Note: we do not usually publish press releases on our blog, and certainly not for external organisations, however we feel that this will be relevant to many house-hunters. If you have any information to add to this topic, we welcome contributions.

Home Heating Tips for Purchasing your First Home

With the Irish housing market showing signs of revival and with first time buyers back in the market, getting a foot on the property ladder is a priority for many in 2014.

With this in mind, OFTEC, which represents the domestic oil heating and cooking industry in Ireland, has issued some practical home heating advice on what to look for when moving into a new home.

OFTEC Ireland manager, David Blevings said: “Purchasing a first home is a memorable experience; however there are a number of things you may miss that could impact greatly upon your budget, ongoing household expenditure and running costs. With half a million homes in Ireland heated by oil it is prudent to ensure the heating system is running efficiently and safely for peace of mind”.

“Before you view a house try to do as much research as possible, so that you do not waste time with a property that does not meet your needs. On an initial inspection try to be practical and ask direct questions. Remember the seller doesn’t have to tell you about problems common cover-ups include painting over a leaking radiator or signs of damp.”

When buying a house look at the following:

  1. Check have there been any problems with the boiler and when was it last serviced? Did you know an inefficient boiler could be devaluing your home? Ask how old the boiler is and when it was last serviced. If you are concerned ask the house owner if you can have the heating system appraised by an OFTEC technician.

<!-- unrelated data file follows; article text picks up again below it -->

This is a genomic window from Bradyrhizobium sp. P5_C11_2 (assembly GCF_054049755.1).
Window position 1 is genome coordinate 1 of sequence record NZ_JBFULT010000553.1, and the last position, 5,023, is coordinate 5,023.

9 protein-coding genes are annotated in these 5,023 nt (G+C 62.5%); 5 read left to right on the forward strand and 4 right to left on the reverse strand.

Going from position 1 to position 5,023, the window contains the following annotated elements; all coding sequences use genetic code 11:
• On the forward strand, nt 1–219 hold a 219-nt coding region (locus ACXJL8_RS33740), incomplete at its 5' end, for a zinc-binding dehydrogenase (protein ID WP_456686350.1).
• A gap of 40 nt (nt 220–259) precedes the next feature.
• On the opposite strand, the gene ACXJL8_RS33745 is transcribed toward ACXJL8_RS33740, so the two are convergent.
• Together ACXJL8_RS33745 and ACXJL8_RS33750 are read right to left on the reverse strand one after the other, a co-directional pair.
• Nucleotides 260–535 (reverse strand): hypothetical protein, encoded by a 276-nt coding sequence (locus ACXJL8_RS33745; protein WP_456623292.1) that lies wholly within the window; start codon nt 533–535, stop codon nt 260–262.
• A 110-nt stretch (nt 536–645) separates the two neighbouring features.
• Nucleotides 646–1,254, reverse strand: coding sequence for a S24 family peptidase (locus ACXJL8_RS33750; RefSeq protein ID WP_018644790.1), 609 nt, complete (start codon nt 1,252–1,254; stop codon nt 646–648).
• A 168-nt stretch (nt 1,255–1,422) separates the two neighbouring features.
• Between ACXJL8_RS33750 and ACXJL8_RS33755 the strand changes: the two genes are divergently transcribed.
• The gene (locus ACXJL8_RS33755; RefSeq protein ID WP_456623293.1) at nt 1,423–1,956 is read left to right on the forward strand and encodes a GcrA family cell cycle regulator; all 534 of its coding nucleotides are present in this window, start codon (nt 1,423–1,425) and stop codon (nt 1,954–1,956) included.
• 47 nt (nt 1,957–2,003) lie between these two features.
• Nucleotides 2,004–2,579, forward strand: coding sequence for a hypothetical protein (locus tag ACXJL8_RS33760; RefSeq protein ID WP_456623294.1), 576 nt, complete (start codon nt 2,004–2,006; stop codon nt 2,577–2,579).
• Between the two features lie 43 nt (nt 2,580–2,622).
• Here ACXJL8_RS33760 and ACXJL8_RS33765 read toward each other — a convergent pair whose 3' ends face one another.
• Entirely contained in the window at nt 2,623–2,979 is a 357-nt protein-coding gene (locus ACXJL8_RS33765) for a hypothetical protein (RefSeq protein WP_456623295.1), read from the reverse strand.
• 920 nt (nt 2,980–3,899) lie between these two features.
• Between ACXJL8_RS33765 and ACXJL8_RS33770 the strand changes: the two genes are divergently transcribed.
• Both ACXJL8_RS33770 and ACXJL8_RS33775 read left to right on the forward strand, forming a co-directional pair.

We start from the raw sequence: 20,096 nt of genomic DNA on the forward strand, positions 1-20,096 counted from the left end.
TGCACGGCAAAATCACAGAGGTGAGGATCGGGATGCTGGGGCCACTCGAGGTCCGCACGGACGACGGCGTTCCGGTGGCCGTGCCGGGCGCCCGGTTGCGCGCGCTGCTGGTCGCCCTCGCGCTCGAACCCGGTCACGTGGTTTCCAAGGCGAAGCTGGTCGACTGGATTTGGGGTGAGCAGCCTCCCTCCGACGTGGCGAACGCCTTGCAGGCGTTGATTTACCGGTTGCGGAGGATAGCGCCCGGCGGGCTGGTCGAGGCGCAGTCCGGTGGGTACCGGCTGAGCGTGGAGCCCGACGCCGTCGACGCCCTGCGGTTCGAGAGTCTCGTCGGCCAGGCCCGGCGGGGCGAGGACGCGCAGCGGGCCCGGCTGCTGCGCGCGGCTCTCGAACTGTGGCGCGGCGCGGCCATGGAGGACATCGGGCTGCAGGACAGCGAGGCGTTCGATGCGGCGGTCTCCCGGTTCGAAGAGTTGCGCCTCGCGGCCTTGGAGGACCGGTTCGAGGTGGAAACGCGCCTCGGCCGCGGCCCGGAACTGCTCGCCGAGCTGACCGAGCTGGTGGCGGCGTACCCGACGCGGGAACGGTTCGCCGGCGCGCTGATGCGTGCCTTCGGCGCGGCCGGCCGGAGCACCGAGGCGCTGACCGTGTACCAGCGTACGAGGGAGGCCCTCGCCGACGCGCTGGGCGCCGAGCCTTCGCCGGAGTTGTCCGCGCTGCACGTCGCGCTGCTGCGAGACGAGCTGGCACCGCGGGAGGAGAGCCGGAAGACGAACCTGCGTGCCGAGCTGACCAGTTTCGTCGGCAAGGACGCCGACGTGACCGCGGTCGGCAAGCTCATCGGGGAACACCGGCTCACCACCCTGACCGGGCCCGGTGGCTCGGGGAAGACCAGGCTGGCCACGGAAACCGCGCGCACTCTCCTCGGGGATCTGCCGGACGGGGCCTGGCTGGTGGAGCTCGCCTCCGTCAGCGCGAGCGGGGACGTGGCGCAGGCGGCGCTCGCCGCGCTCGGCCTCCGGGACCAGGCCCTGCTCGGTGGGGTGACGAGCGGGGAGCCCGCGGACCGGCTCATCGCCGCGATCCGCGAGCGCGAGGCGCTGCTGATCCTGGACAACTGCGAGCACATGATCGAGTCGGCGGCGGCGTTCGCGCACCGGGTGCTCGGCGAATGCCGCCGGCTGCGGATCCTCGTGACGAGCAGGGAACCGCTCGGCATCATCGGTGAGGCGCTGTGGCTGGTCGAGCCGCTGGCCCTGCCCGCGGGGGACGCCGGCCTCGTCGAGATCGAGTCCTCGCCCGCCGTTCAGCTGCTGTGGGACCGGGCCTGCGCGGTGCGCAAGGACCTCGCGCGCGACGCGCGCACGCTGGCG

2. Check the Building Energy Rating (BER) – Building Energy Ratings (BERs) give potential buyers an upfront look at a property’s energy use and typical energy costs. An EPC grades the property’s energy efficiency from A to G and can be very helpful to home buyers, but only if you know what to do with it.

How to read a Building Energy Rating: A BER contains two particularly important areas, current features and recommendations for improving the home. The current features section lists the most significant energy-related features of the property and gives them a star rating based on cost. The recommendations give more information about each energy efficiency measure recommended and explains in general terms how it would improve the energy efficiency of the home.

  1.  Is the hot water system adequate – How is the water heated? If you are a big shower fan turn the shower on and check the pressure.
  2. Look for warning signs – For example check for things like stained or smoke damaged areas around the boiler and flue (these can be sign of carbon monoxide leakage and MUST be treated as serious; leaks and staining on carpets near radiators and if the oil tank is secured and supported on a proper base.
  3. Get the house properly checked – Get valuations, a SCS homebuyer’s report or a full structural survey. The valuation carried out by a mortgage company is not a survey, and will not inform you if there are any defects that materially affect the property’s value.
  4. Trust your instincts – Does it feel like this could be your home? If you get a good feeling, then it is probably the house for you.
  5. Book a service as soon as you move into your dream home – a highly skilled OFTEC registered technician is strongly advised and can be found on


OFTEC is the Oil Firing Technical Association and represents the domestic oil heating and cooking industry in the Republic of Ireland and UK. OFTEC runs a not-for-profit trade association for the manufacturers of oil fired equipment and a licensed, competent persons scheme? for the technicians who install, commission and service oil-fired equipment.

OFTEC has over 10,000 registered businesses and technicians throughout Ireland and the UK who are qualified and insured to work in your home.


As Featured In:

Buyers Broker International